__________________________________________________________________________    Method according to the invention                          Method according to CCITTSTM-1    Received    Active        INV-- POINT               NEW-- POINT                      Pointer                          Active                              INV-- POINT                                     NEW-- POINT                                            Pointerframe    pointer    pointer        counter               counter                      state                          pointer                              counter                                     counter                                            state__________________________________________________________________________1(V1)    20  0      0      NORM                          20  0      0      NORM2(V2)    20   20  0      0      NORM                          20  0      0      NORM3(V3)    20  0      0      NORM                          20  0      0      NORM4(V4)    20  0      0      NORM                          20  0      0      NORM5(V1)    20  0      0      NORM                          20  0      0      NORM6(V2)    39   20  1      1      NORM                          20  1      1      NORM7(V3)    20  1      1      NORM                          20  1      1      NORM8(V4)    20  1      1      NORM                          20  1      1      NORM9(V1)    20  1      1      NORM                          20  1      1      NORM10(V2)    24   20  2      1      NORM                          20  2      1      NORM11(V3)   20  2      1      NORM                          20  2      1      NORM12(V4)   20  2      1      NORM                          20  2      1      NORM13(V1)   20  2      1      NORM                          20  2      1      NORM14(V2)    120  20  3      1      NORM                          20  3      1      NORN15(V3)   20  3      1      NORM                          20  3      1      NORM16(V4)   20  3      1      NORM                          20  3      1      NORM17(V1)   20  3      1      NORM                          20  3      1      NORM18(V2)    39   20  4      1      NORM                          20  4      1      NORM19(V3)   20  4      1      NORM                          20  4      1      NORM20(V4)   20  4      1      NORM                          20  4      1      NORM21(V1)   20  4      1      NORM                          20  4      1      NORM22(V2)    39   20  5      2      NORM                          20  5      2      NORM23(V3)   20  5      2      NORM                          20  5      2      NORM24(V4)   20  5      2      NORM                          20  5      2      NORM25(V1)   20  5      2      NORM                          20  5      2      NORM26(V2)    21   20  6      1      NORM                          20  6      1      NORM27(V3)   20  6      1      NORM                          20  6      1      NORM28(V4)   20  6      1      NORM                          20  6      1      NORM29(V1)   20  6      1      NORM                          20  6      1      NORM30(V2)    39   20  7      1      NORM                          20  7      1      NORM31(V3)   20  7      1      NORM                          20  7      1      NORM32(V4)   20  7      1      NORM                          20  7      1      NORM33(V1)   20  7      1      NORM                          20  7      i      NORM34(V2)    39   20  8      2      LOP 20  8      0      LOP35(V3)   20  8      2      LOP 20  8      0      LOP36(V4)   20  8      2      LOP 20  8      0      LOP37(V1)   20  8      2      LOP 20  8      0      LOP38(V2)    39   39  0      3      NORM                          20  0      1      LOP39(V3)   39  0      3      NORM                          20  0      1      LOP40(V4)   39  0      3      NORM                          20  0      1      LOP41(V1)   39  0      3      NORM                          20  0      1      LOP42(V2)    39   39  0      0      NORM                          20  0      2      LOP43(V3)   39  0      0      NORM                          20  0      2      LOP44(V4)   39  0      0      NORM                          20  0      2      LOP45(V1)   39  0      0      NORM                          20  0      2      LOP46(V2)    39   39  0      0      NORM                          39  0      3      NORM47(V3)   39  0      0      NORM                          39  0      3      NORM48(V4)   39  0      0      NORM                          39  0      3      NORM49(V1)   39  0      0      NORM                          39  0      3      NORM50(V2)    39   39  0      0      NORM                          39  0      0      NORM51(V3)   39  0      0      NORM                          39  0      0      NORM52(V4)   39  0      0      NORM                          39  0      0      NORM53(V1)   39  0      0      NORM                          39  0      0      NORM__________________________________________________________________________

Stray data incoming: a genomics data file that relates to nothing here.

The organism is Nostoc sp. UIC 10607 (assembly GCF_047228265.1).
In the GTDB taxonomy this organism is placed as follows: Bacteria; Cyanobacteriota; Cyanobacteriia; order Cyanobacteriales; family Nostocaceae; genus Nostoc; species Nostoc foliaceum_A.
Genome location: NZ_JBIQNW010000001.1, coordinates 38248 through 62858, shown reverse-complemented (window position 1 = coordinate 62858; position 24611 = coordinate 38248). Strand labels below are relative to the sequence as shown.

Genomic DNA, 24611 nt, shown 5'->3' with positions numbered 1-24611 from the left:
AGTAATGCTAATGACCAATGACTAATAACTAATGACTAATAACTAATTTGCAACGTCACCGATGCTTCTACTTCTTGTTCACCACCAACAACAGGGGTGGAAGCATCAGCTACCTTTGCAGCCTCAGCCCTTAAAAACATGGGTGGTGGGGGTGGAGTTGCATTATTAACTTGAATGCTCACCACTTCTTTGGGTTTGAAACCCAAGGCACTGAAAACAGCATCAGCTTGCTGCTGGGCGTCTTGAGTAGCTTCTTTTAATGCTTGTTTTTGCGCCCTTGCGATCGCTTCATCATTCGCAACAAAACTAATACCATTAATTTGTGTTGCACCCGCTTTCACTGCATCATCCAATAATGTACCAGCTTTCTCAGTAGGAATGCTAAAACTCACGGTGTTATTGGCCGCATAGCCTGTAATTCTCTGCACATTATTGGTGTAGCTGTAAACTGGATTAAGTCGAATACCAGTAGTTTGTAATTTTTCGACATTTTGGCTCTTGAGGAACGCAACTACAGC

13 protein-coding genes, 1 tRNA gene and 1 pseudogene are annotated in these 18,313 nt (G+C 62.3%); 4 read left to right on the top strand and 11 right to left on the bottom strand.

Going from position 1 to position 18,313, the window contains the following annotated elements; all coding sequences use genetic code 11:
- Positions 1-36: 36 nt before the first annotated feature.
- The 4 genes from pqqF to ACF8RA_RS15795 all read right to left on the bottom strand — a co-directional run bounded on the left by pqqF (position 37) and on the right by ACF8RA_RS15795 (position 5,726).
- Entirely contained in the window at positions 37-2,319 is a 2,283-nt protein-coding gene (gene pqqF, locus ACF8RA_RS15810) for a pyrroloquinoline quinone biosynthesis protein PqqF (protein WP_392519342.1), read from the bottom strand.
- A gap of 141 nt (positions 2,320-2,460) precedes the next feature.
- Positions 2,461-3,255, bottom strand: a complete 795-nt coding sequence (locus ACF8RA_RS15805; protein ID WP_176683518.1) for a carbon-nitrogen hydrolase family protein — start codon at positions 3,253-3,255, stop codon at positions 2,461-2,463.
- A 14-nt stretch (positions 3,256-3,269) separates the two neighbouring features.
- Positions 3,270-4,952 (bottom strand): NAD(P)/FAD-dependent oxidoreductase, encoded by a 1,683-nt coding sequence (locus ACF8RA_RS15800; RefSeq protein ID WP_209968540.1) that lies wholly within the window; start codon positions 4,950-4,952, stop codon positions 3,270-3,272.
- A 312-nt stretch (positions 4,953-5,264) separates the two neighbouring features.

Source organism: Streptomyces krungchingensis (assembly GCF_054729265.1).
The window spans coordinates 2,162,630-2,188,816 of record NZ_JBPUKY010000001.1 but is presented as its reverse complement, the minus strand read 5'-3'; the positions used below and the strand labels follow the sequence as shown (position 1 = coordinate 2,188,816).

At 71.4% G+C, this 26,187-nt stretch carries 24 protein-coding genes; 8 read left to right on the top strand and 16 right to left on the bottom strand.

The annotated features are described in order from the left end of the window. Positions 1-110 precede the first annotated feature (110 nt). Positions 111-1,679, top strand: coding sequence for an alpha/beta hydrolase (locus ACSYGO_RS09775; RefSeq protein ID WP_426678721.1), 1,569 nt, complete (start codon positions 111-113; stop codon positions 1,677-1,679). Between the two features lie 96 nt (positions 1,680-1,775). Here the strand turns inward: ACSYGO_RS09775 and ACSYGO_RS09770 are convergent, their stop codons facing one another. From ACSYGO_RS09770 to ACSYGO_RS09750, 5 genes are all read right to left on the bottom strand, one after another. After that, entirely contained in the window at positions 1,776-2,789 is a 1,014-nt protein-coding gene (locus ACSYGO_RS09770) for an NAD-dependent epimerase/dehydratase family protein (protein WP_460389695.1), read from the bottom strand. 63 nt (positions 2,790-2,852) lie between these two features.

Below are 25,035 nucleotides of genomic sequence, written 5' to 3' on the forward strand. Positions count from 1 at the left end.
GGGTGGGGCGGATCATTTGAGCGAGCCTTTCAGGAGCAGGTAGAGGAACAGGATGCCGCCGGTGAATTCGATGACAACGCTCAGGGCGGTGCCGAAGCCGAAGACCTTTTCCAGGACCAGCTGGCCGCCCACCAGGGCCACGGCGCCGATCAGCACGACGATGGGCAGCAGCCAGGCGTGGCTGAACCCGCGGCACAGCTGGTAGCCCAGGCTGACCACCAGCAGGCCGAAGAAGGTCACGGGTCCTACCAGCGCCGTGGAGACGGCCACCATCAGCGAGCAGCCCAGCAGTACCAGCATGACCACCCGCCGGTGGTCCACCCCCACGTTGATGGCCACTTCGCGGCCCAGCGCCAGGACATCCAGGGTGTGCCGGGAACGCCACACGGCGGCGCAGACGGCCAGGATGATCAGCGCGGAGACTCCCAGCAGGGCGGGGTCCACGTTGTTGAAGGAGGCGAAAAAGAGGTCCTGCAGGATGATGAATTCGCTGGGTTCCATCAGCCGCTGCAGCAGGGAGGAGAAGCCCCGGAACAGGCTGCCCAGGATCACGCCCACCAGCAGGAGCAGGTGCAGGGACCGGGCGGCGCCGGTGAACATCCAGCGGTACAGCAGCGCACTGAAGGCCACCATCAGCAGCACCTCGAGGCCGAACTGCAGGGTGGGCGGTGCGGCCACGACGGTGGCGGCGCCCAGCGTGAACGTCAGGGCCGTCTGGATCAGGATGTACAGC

In the table, it is assumed by way of example that the values of the received pointers are 20, 39, 24, 45 120, 39, 39, 21, 39, 39, 39, 39, 39 and 39. As is to be seen from the table, the counter of the new pointer is not reset in the method according to the invention upon transition to the LOP state after frame 33, when the counter of the invalid pointer achieves its upper limit. As transition back to the normal state NORM takes place when the counter of the new pointer achieves the value three, this transition takes place in the method according to the invention eight STM-1 frames earlier than in the method complying with the CCITT recommendations.